I heard about a Scrum Master asking the Tech Lead to provide a heads up in advance in case he won’t be able to attend their meetings (in this case, it was their Sprint Planning). The Tech Lead said that his absence shouldn’t affect the Sprint Planning since the team would just be doing estimations (deduced meaning because the original reason he gave out didn’t make so much sense).
True that his absence shouldn’t keep the Sprint Planning from happening. But the Sprint Planning is not just about estimations. More than anything, it’s about alignment.
So what happens in a Sprint Planning? At least from my experience (affirmed by and sprinkled with some stuff I read about from Kniberg):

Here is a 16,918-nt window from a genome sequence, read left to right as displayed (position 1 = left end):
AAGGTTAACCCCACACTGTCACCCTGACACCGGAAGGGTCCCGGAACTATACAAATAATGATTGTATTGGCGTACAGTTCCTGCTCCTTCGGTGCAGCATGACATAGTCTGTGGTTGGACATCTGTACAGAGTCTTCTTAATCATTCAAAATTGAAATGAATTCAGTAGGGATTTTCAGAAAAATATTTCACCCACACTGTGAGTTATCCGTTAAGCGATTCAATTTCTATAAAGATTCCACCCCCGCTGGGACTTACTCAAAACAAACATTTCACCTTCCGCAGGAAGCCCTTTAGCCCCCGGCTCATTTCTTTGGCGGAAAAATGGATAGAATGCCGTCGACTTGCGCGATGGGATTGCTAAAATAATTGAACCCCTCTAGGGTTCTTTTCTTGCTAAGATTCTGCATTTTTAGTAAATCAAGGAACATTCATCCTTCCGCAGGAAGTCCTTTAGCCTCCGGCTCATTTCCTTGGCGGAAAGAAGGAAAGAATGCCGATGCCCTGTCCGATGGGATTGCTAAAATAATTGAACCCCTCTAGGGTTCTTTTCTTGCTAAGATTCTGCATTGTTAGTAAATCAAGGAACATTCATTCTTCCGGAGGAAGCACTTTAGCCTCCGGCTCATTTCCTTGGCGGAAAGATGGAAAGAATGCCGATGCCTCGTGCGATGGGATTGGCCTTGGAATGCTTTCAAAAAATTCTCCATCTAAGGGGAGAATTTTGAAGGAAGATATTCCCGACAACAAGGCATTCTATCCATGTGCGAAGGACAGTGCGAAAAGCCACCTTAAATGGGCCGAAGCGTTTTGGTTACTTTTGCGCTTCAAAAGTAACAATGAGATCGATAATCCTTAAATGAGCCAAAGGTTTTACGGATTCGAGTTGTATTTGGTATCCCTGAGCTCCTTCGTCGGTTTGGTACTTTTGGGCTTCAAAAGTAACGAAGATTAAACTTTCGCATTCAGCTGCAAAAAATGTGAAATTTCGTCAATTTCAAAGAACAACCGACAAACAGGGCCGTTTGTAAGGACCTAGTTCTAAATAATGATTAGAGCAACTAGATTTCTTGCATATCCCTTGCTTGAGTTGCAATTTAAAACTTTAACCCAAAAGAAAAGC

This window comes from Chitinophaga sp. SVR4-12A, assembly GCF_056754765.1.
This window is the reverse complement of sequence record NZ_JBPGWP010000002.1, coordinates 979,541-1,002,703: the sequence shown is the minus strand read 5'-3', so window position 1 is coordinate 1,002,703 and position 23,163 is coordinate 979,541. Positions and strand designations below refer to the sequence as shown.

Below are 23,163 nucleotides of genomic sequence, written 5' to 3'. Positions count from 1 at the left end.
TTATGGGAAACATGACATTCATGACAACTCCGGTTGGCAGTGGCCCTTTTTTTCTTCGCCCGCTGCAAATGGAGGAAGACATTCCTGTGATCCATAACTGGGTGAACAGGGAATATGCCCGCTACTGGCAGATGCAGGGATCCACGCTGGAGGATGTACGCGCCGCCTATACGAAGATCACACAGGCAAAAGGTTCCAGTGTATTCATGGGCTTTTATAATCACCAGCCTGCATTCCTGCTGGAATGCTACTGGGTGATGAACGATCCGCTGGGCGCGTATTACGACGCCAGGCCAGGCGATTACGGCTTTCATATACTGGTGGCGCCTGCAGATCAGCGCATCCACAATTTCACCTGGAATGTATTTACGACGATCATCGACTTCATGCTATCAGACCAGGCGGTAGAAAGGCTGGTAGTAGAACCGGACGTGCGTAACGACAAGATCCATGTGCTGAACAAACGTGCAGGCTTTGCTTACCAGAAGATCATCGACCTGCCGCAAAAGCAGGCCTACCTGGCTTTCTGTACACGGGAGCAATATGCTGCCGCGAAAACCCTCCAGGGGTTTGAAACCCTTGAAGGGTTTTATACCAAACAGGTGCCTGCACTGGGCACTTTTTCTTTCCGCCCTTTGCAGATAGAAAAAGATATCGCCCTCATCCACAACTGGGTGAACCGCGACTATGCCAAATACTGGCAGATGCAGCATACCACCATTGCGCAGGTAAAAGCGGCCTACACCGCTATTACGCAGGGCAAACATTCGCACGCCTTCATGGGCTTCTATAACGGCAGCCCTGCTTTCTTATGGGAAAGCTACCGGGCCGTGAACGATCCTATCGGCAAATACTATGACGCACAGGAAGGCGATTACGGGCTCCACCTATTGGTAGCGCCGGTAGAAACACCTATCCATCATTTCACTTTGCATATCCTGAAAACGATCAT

- The team goes over the potential sprint backlog items from the Product Owner — sizing and discussing the stories, breaking them down further if needed, adjusting the prioritization if needed.
- The team brings up any other technical user stories that need to be prioritized.
- The team / Scrum Master brings up any user stories or improvement items from the retrospective that needs to be prioritized.
- The team gets informed of any critical dates or targets that they should be mindful of in the sprint.
- The team agrees on the following:
- Sprint Goal
- Sprint Backlog (defined as not just the list of stories, but also including a “plan for delivering the product Increment and realizing the Sprint Goal.”)
- The team aligns on their availability (e.g., planned leaves, out of office dates for training, etc.)
So there. To me what’s essential about the Sprint Planning is starting off the sprint at the right foot with the team being in the same page. Ideally, it’s coming out of that meeting not feeling defeated (oh, no, we’re dead, we have an impossible deadline) but rather feeling united and empowered (we can do this).